Giving props to Wall Street’s risks
Wall Street would like you to believe that when investment banks take on risk they are largely doing it for the benefit of investors — maybe even you and me.
Bankers say much of the capital that their firms put at risk each day is to complete trades for big corporations, mutual funds, pension funds, hedge funds and university endowments. And contrary to the conventional wisdom, proprietary trading — bets made for a bank’s own behalf — is really just a small part of their business.
Lately, Wall Street’s captains of capitalism have been aggressive in pushing the “we take big risks for our customers, not for ourselves” line of argument.
That’s especially so in the wake of the public furor over the outsized trading gains at the big banks like Goldman Sachs Group, JPMorgan Chase and Barclays and even Citigroup, so soon after the collapse of Lehman Brothers.
The notion that risk is being taken for customers as opposed to for the firm’s own benefit is somehow supposed to make it seem more palatable and somehow less risky.
Still, for many, the image persists that investment banks spend a lot of time and resources gambling on stocks, bonds, commodities or currencies to generate fat profits and big bonuses. And there’s good reason for that image: Wall Street firms don’t break out the dollars they take in from client trades versus those generated by prop trading.
Yet from the perspective of Wall Street bankers, it’s perfectly logical to see much of their risk taking simply as part of trades for their customers.
Let’s say a hedge fund calls up an investment bank and asks it to help buy a large block of shares, but it doesn’t want to pay much more than a given sum and intends to finance part of the transaction. That may force the investment bank to commit some of its own capital to acquire those shares in a series of separate transactions, so as not to create an undue spike in the stock’s price.
To protect itself from losing money, the investment bank may go out and enter into a number of other trades or derivatives transactions — all intended to reduce, or lay off, its risk of a loss on the customer transaction.
And in all likelihood those follow-on trades will prompt the investment bank to engage in a series of other trades to minimize its exposure to something going awry with those hedges.
At the end of the day, what looks like a simple customer order to buy stock on margin may end up creating a daisy chain of transactions that the customer wasn’t even aware were taking place. But in the mind of a Wall Street banker, all these follow-on trades are simply part of the process of completing the customer’s order.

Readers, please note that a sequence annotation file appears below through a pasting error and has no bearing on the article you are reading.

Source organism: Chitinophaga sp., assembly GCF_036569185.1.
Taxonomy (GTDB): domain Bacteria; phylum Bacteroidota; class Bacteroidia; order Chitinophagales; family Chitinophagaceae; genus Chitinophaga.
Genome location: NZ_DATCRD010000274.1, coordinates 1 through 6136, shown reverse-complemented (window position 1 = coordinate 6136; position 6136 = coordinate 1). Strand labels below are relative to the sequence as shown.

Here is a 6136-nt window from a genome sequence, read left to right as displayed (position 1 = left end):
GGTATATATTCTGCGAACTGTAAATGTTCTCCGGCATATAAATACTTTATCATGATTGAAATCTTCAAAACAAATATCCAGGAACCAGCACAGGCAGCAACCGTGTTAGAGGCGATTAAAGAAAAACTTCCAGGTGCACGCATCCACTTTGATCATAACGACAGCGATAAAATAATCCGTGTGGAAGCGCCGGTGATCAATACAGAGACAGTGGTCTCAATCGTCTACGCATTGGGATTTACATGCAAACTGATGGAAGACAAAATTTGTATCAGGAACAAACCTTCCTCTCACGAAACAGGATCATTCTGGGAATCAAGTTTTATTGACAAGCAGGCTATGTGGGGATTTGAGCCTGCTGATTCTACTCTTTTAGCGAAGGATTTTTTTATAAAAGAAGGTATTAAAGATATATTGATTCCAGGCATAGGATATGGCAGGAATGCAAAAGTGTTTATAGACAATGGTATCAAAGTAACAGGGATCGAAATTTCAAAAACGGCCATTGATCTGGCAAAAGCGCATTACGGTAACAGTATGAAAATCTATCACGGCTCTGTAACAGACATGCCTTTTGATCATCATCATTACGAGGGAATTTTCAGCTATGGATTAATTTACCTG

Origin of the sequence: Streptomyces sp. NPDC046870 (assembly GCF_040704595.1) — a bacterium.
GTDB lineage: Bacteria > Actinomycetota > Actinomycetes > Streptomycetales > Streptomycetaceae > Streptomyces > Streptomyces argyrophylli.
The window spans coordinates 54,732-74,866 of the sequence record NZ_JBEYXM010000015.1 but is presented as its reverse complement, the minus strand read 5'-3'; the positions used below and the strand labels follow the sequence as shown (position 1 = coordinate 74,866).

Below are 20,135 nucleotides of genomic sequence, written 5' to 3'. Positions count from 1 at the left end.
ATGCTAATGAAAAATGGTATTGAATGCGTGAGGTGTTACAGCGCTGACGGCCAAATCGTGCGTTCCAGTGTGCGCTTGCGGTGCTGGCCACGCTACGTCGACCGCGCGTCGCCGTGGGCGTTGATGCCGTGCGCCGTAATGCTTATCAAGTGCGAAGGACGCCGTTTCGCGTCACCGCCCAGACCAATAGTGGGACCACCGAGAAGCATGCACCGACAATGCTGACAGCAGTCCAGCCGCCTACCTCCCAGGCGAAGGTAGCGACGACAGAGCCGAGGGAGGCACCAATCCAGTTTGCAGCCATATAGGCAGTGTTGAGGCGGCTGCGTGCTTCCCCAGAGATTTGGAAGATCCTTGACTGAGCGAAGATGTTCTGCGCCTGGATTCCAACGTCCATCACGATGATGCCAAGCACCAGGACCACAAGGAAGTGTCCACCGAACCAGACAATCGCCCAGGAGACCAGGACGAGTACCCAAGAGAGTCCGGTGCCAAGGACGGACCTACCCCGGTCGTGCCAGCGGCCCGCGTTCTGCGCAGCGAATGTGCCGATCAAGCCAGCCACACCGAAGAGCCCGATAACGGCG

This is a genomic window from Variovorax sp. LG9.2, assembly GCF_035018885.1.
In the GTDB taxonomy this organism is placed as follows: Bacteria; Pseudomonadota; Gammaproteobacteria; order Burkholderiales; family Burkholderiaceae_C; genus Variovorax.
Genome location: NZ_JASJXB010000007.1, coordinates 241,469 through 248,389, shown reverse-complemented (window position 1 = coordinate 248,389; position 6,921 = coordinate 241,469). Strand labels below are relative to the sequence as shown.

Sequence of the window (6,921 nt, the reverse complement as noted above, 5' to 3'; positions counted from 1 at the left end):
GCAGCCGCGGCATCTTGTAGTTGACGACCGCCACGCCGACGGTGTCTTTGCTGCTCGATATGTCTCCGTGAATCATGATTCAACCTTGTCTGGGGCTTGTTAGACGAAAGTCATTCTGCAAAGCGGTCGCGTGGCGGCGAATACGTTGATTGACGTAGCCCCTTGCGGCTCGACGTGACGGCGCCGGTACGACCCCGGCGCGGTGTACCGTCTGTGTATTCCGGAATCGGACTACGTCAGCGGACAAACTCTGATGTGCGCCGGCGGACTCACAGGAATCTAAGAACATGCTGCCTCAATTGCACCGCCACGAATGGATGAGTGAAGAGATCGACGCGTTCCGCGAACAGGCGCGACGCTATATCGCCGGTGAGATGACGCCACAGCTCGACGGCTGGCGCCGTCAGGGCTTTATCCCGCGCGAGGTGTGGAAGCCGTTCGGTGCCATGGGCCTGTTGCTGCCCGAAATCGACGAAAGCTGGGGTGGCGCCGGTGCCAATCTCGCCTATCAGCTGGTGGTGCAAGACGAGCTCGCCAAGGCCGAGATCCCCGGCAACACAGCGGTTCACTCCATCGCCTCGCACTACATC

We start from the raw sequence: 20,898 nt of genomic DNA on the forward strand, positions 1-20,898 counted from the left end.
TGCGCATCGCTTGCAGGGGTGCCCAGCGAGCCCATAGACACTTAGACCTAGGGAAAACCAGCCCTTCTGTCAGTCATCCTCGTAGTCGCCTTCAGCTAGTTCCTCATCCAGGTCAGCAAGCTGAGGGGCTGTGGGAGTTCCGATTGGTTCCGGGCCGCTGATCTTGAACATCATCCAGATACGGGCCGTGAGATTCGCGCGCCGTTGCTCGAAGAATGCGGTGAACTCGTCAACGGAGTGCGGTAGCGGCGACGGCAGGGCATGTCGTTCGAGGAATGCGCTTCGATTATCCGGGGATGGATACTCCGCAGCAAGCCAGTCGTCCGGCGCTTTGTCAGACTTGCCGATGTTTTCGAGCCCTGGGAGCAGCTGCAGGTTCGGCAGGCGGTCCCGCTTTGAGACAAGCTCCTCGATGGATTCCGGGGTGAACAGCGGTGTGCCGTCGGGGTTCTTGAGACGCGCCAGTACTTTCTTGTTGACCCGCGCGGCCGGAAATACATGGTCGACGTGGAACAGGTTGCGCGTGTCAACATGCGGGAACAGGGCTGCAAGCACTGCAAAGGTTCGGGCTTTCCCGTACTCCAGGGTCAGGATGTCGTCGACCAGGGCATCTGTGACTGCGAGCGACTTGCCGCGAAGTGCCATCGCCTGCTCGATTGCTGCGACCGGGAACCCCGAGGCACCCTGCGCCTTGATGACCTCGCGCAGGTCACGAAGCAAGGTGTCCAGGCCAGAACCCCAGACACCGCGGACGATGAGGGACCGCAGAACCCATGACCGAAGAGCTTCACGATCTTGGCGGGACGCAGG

Not surprisingly, some of these follow-on transactions can rake in sizeable revenues for a bank’s trading desk. That’s how an ordinary customer request to buy stock can generate revenues far in excess of whatever fees the initial trade may have produced.
Of course, if things go wrong, an investment bank can just as easily lose money on some of these follow-on transactions, and that’s why there’s risk involved in the process.
It’s hard to see what distinguishes some of these transactions from what an outside observer might label as prop trading — a group of traders sitting around with a pile of firm capital to do with as they please. But that’s not the way that bankers think about customer trades.
Maybe it’s all just a case of semantics, and trying to make a distinction between customer trades and prop trading is fruitless. Ultimately, maybe all trading activities by investment banks should just be viewed as risky.
The key to taming the giant banks is to put them in a position where they must turn away customer business because of the potential risk associated with all these follow-on trades.
One way to do that would be to impose hard-and-fast caps on the size of bank balance sheets, as it would deter them from engaging in transactions that add to their assets and liabilities. To avoid any unfair advantage, the caps on bank balance sheets would have to be agreed by regulators and policy makers around the globe.
But a balance sheet cap would be easier to impose and monitor than the increased capital holding requirements Treasury Secretary Timothy Geithner is proposing for global banks.
And better yet, a balance sheet cap would have the added benefit of fostering more competition between banks by driving some business to smaller institutions.